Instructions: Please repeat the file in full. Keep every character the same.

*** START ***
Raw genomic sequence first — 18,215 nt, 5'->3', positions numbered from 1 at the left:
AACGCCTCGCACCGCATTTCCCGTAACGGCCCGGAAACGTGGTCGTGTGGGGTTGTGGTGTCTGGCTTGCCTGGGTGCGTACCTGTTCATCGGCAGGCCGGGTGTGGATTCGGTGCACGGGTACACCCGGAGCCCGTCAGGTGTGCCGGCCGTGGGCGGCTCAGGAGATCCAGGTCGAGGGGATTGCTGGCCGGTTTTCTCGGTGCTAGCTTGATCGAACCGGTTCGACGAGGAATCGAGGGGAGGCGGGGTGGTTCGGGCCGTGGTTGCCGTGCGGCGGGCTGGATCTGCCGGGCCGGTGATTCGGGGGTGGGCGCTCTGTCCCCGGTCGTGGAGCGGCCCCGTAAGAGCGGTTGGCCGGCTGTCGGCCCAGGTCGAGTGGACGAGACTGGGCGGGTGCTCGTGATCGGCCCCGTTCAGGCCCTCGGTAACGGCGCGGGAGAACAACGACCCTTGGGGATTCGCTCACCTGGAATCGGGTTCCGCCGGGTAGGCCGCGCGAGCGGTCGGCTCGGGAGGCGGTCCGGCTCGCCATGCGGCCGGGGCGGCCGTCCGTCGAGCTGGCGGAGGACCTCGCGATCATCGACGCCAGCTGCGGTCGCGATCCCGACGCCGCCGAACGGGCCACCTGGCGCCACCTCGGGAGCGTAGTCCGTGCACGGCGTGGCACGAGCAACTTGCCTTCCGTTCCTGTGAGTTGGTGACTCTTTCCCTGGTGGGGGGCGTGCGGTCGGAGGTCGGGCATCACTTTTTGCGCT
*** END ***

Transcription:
Raw genomic sequence first — 18,215 nt, 5'->3', positions numbered from 1 at the left:
AACGCCTCGCACCGCATTTCCCGTAACGGCCCGGAAACGTGGTCGTGTGGGGTTGTGGTGTCTGGCTTGCCTGGGTGCGTACCTGTTCATCGGCAGGCCGGGTGTGGATTCGGTGCACGGGTACACCCGGAGCCCGTCAGGTGTGCCGGCCGTGGGCGGCTCAGGAGATCCAGGTCGAGGGGATTGCTGGCCGGTTTTCTCGGTGCTAGCTTGATCGAACCGGTTCGACGAGGAATCGAGGGGAGGCGGGGTGGTTCGGGCCGTGGTTGCCGTGCGGCGGGCTGGATCTGCCGGGCCGGTGATTCGGGGGTGGGCGCTCTGTCCCCGGTCGTGGAGCGGCCCCGTAAGAGCGGTTGGCCGGCTGTCGGCCCAGGTCGAGTGGACGAGACTGGGCGGGTGCTCGTGATCGGCCCCGTTCAGGCCCTCGGTAACGGCGCGGGAGAACAACGACCCTTGGGGATTCGCTCACCTGGAATCGGGTTCCGCCGGGTAGGCCGCGCGAGCGGTCGGCTCGGGAGGCGGTCCGGCTCGCCATGCGGCCGGGGCGGCCGTCCGTCGAGCTGGCGGAGGACCTCGCGATCATCGACGCCAGCTGCGGTCGCGATCCCGACGCCGCCGAACGGGCCACCTGGCGCCACCTCGGGAGCGTAGTCCGTGCACGGCGTGGCACGAGCAACTTGCCTTCCGTTCCTGTGAGTTGGTGACTCTTTCCCTGGTGGGGGGCGTGCGGTCGGAGGTCGGGCATCACTTTTTGCGCT